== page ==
Re: Alternatives to browsers (was Re: Alternatives to the W3C)
David Megginson wrote: > > Actually, Mosaic was doing that back in 1994, wasn't it? At least, I > remember spending a lot of time fiddling with MIME types to invoke > different Linux apps. We've had helpers as long as I can remember and that predates MIME, but these aren't helpers. They will be alternatives to using XHTML. MAC86: ideal for the next generation of webApps. > Actually, while this approach sounds good, it will give the sysadmins > and security directors at, say, Boeing or the DoD, horrific > nightmares. The nightmares are not just security, but the hell of managing unstable apps that like to desync by reinstalling extant objects with incompatible interfaces: DLLHell. In any case, if the sysAdmins aren't contracting for provably conformant apps, they are negligent. > It's already bad enough having to keep track of the (many) security > bugs in browsers, approved plugins (BAN 'EM ALL!), and mail-readers, > especially when *some* big vendors consider gaping security holes to > be essential user-friendly features. Add 40 or 50 helper apps, and > you've multiplied the risk beyond the ability of most IS departments > to even pretend to cope. It is because everyone downloads willy-nilly for free and without adult supervision. So? We could all go to thin clients with configured servers: used to be called a mainframe. Our CEO sat me down a few years ago and explained to me that he liked that idea very much. Why? He felt it his perogative to control precisely what was on the machines he paid for. > I still think that the biggest client-side use for XML > is to send complex state information to a Java applet or to (yech) > ECMAscript running inside a browser. Data islands and CSV files are a good way to save reconnecting every time one wants to call a window with a dropdown in it. I don't think it much of an improvement or opportunity as much as one more bag'odata trick for getting around a stateless system. The main problem with the XML/Java applet web server system is that it is possibly the most unproductive programming system design environment I've ever used. Give me a nice VB environment that lets me whip up an app in a day versus one that takes a week to a month and begins to exhibit bugs the first time someone updates the MDAC, the common controls etc. Really, the hardest problem is version control in a roomful of cats, rocking chairs, and obstinately swinging tails. len xml-dev: A list for W3C XML Developers. To post, mailto:xml-dev@i... Archived as: http://www.lists.ic.ac.uk/hypermail/xml-dev/ or CD-ROM/ISBN 981-02-3594-1 Please note: New list subscriptions now closed in preparation for transfer to OASIS.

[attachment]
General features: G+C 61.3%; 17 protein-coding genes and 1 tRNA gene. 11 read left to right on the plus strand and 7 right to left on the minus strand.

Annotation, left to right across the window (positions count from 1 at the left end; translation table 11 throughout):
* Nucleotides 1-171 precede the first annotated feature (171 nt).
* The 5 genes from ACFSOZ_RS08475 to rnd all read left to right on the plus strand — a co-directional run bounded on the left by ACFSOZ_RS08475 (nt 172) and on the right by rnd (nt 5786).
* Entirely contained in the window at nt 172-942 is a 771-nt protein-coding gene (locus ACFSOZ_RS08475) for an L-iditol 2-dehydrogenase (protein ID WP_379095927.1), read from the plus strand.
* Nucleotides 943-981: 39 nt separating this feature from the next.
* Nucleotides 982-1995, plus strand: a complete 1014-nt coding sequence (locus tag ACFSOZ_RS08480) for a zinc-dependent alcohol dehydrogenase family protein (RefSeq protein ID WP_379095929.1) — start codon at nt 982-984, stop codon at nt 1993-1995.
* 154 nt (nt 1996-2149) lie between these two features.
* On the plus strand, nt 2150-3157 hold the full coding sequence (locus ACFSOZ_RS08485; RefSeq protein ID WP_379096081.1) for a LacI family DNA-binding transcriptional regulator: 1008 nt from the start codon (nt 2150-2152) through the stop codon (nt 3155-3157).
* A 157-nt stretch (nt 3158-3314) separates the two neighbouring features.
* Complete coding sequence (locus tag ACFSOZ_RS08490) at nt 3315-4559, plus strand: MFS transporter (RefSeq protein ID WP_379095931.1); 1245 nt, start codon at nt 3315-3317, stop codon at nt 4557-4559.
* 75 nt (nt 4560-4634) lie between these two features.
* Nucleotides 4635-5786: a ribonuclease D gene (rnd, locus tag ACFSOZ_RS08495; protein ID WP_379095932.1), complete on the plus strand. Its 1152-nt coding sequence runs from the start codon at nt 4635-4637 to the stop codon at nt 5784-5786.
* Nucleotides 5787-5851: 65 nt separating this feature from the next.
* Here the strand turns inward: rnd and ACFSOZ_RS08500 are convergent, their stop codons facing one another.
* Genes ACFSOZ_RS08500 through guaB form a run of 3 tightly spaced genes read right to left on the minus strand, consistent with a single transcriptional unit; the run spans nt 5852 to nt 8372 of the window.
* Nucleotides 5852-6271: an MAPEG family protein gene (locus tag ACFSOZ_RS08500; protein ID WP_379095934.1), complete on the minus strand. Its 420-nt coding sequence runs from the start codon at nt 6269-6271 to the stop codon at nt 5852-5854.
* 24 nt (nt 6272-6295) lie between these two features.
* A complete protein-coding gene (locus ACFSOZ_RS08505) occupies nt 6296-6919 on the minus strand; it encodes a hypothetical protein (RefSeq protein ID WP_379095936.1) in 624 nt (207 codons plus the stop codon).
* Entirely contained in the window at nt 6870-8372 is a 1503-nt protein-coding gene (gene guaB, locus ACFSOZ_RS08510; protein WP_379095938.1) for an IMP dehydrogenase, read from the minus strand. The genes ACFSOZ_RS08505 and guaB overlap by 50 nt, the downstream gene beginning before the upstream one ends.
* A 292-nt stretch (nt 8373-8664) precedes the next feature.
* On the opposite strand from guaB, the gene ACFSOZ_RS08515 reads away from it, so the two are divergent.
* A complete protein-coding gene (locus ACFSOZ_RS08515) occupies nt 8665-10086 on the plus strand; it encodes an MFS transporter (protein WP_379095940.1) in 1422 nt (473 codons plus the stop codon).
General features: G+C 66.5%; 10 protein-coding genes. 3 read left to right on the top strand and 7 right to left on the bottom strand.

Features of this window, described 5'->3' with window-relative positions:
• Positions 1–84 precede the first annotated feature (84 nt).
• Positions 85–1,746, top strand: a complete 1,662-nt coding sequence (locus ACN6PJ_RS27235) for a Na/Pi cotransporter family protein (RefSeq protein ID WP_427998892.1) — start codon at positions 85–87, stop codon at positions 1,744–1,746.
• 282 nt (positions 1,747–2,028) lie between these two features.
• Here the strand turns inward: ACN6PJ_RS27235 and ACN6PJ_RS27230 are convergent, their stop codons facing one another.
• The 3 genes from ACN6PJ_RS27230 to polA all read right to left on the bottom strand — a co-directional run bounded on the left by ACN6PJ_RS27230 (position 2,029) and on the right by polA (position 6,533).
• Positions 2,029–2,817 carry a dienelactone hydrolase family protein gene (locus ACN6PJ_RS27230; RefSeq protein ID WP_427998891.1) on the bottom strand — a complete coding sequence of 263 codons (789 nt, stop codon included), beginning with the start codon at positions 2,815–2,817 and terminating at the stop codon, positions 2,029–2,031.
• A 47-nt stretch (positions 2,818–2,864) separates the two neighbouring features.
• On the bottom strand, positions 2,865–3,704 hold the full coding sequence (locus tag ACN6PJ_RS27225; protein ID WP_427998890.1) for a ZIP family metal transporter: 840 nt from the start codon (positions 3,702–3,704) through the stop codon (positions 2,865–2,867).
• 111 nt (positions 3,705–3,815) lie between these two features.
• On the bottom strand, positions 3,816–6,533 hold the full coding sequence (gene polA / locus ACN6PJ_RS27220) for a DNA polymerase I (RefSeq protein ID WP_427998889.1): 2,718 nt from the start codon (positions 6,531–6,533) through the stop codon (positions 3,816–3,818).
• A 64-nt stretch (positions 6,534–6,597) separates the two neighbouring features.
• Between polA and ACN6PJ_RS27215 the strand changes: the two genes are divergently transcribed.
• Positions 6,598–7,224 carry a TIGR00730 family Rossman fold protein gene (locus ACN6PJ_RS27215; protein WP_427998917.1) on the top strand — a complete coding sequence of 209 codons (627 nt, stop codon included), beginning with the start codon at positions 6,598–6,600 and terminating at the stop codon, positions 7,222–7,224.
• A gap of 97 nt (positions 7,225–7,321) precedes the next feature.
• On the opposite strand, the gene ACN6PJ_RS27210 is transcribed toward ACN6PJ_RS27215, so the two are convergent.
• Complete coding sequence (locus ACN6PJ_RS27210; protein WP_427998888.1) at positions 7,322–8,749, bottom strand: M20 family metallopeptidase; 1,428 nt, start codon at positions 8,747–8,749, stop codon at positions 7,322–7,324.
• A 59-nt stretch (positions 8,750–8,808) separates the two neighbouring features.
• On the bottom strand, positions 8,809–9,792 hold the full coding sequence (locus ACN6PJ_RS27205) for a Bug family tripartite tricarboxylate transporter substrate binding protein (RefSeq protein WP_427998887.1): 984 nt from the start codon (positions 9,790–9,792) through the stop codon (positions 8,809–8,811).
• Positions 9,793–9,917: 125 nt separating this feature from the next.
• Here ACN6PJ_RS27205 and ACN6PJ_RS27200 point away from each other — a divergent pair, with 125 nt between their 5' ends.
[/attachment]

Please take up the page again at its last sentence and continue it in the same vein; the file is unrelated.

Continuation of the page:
PURCHASE STYLUS STUDIO ONLINE TODAY!
Purchasing Stylus Studio from our online shop is Easy, Secure and Value Priced!
Download The World's Best XML IDE!
Accelerate XML development with our award-winning XML IDE - Download a free trial today!
Subscribe in XML format